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Deceased Afghan war veteran's family frustrated by Bravery Park delays

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Deceased Afghan war veteran's family frustrated by Bravery Park delays

Post by Guest on Tue 08 Nov 2016, 18:19

Deceased Afghan war veteran's family frustrated by Bravery Park delays

Nov 08, 2016

Six Remembrance Days later, Orangeville’s Bravery Park is still without a home

Cpl. Matthew McCully
Killed by a roadside bomb while touring with the Canadian Forces in Nalgham, Afghanistan on May 25, 2007, Cpl. Matthew McCully is the inspiration behind the town’s Bravery Park project.

Orangeville Banner
By Chris Halliday

The sister of deceased Afghanistan war veteran Canadian Forces Cpl. Matthew McCully says her family is close to waving the white flag on Bravery Park in Orangeville.

“There is not much fight left in us,” said Shannon McGrady, chair of the Bravery Park committee. “I don’t know how much longer we’re willing to keep trying to give Orangeville a Bravery Park. We just get one letdown after another it seems.”

This will be the sixth Remembrance Day to pass since the concept to honour Canada’s soldiers and war veterans was first proposed by McCully’s mother Valerie McGrady to town council back in 2010.

Orangeville's Bravery Park
Chris Halliday
Canadian Forces Cpl. Matthew McCully’s sister Shannon McGrady and her son Joshua prepare to lay a wreath in the former Orangeville resident’s honour during the annual Remembrance Day ceremony

So far, the committee has watched several locations be unearthed from beneath it. Now, the Orangeville project, which “would” have been a first of its kind in Canada, has found itself without a permanent home for the second time in a year.

“Our goal was to always have Bravery Parks all across Canada,” McGrady said. “But because we started this with the inspiration from my brother, we wanted Orangeville to be the first.”

Well, it isn’t, and it may not even be the second. With assistance from the Orangeville committee, a Bravery Park has already been built in Prince George, B.C.

Now, a developer in London, Ont. has earmarked some land within a new development in hopes that the Bravery Park committee can help it build another one there.

“All this is happening but we keep getting held up here,” McGrady sighed. “It is clear that Canada wants Bravery Parks. It is sad that the first one hasn’t even got off the ground yet.”

After possible locations at Mill Square Park and Morrow Crescent were scrapped, Mayor Jeremy Williams says town staff have suggested a third site at the Alder Street recreation centre.

On Thursday (Nov. 10), a meeting to gather public input will be held inside the TD Green Room at the Alder arena at 7 p.m. Williams admits the project has travelled along an “interesting path” thus far.

“I feel that the project is so important that whether it is completed in a year, or three years, or even longer, it is worth the wait,” he said. “It has been a bumpy road in places but I don’t see it stopping or failing.”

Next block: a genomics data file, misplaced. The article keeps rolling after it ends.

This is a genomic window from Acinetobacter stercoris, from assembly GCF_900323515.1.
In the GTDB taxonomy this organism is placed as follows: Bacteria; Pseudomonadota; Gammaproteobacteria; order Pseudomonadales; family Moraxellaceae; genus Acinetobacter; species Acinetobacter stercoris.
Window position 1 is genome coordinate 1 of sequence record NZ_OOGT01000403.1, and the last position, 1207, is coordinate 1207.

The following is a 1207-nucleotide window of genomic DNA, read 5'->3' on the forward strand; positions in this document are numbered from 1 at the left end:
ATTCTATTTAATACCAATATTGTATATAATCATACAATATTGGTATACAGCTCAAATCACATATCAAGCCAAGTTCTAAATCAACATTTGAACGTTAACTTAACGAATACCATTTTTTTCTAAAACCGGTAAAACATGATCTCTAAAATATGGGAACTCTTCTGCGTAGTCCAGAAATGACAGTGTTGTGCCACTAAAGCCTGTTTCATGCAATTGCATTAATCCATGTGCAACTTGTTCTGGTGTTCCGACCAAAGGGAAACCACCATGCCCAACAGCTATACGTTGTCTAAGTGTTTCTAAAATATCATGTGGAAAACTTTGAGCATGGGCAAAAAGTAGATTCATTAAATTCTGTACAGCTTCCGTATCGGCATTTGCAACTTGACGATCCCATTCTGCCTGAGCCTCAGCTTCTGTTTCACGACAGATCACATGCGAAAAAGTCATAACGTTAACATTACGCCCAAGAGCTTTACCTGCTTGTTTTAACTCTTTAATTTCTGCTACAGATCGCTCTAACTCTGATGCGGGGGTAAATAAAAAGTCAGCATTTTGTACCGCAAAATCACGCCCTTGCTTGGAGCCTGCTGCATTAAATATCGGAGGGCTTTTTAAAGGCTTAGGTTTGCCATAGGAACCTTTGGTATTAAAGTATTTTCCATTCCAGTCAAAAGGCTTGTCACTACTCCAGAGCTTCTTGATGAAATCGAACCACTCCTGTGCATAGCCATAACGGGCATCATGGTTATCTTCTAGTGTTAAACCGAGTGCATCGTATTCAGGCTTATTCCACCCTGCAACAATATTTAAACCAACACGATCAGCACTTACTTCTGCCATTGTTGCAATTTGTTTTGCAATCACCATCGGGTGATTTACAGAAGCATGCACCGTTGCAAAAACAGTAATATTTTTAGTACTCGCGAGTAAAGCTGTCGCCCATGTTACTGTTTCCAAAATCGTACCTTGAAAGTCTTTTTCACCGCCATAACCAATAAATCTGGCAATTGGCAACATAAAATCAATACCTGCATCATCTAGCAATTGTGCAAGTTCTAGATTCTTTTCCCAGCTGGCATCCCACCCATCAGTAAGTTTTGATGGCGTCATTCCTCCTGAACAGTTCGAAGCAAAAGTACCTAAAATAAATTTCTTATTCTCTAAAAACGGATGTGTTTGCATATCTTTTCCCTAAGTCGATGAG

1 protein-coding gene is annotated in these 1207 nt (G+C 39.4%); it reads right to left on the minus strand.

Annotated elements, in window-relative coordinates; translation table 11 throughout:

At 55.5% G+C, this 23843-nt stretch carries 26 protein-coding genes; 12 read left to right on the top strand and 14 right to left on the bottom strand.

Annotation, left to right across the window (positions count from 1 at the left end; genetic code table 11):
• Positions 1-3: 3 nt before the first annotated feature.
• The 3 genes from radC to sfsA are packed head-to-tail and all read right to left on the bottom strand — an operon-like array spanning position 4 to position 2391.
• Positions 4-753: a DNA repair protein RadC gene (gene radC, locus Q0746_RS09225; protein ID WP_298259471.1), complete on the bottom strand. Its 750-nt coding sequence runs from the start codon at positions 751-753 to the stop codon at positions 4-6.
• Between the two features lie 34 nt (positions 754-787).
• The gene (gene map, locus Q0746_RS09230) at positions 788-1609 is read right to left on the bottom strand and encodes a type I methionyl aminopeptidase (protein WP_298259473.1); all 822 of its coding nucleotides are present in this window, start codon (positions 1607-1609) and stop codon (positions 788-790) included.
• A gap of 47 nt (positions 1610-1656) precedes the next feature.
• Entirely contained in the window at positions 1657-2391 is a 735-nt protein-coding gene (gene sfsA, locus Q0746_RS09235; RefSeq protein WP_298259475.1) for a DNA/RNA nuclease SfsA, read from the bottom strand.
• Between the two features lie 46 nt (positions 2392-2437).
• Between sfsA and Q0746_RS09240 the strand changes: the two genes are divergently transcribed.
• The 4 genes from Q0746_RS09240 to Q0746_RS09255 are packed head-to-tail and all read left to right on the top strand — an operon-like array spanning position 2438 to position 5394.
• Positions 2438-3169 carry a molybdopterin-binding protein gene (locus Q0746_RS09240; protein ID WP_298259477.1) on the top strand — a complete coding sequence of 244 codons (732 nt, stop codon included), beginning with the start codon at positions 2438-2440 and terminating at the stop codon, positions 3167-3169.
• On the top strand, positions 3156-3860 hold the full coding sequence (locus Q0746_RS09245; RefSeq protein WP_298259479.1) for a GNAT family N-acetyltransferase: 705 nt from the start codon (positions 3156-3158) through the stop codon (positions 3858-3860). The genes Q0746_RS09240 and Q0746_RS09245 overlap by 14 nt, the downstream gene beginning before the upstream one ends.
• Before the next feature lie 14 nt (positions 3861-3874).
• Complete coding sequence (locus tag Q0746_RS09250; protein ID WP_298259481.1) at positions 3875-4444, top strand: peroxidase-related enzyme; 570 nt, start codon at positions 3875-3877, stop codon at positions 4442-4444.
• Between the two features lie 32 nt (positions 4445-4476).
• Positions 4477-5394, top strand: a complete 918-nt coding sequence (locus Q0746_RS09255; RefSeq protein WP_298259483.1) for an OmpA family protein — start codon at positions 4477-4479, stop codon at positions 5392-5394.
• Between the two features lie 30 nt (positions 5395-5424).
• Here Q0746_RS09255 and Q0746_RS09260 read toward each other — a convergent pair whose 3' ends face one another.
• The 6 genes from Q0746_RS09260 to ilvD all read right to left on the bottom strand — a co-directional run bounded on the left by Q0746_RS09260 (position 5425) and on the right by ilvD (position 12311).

Council first identified Mill Square Park on the corner of Church and Mill streets as the future home for Bravery Park in 2010.

However, Orangeville Hydro’s discovery of 90-year-old traces of arsenic in the soil about two feet underground on its land directly adjacent to the park — the area used to house a couple of mills in the early 1900s — threw a wrench in those plans.

It is still not known whether the soil in Mill Square Park is contaminated. Although he doesn’t understand the logic behind it, Williams says council has been unwilling to find out.

“We were just told to keep fundraising. No one stopped us,” McGrady sighed, explaining the committee withdrew from Mill Square Park after learning a soil remediation plan that could take several years and cost between $60,000 and $300,000 might be required.

“We found out that we were trying to fundraise for a park that we had no idea could be contaminated,” McGrady said. “There were too many unknowns.”

Then, there was council’s recent flip-flop when it came to another site on Morrow Crescent earlier this fall.

After approving a park on Morrow Crescent as Bravery Park’s new home on Aug. 22, council reversed its decision a month later when nearby residents opposing the project convinced council to investigate rezoning the site from open use recreational to conservation.

“We were quite disappointed,” McGrady said, noting her committee had already paid to have a consultant rework its blueprint for that site. “Council had already confirmed that site. They ended up going back on their word.”

Williams was “never really sold” on the Morrow Crescent location. He has always thought Mill Square Park made the most sense, but the mayor feels the Alder Street location holds some promise.

“We’re just looking at it,” Williams said, explaining the town plans to gather public input before “selecting” it as opposed to the way things were done on Morrow Crescent.

“The way we did it before is staff would identify a spot, it went to council and then people found out about it,” Williams said. “We’re doing it differently. We’re doing it a better way. I think last time there was a misstep.”

It has been nearly one decade since McCully died after being killed by a roadside bomb in Afghanistan in 2007. On Friday (Nov. 11), six Remembrance Days will have passed since the park inspired by his sacrifice was first proposed.

That lack of progress has been “hard” to stomach, McGrady admitted. She said there have been days when her mother wonders whether or not the committee should keep soldiering on.

“We don’t have the time and the resources to keep pouring into it,” McGrady said. “If it is not going to happen, they need to tell us.”


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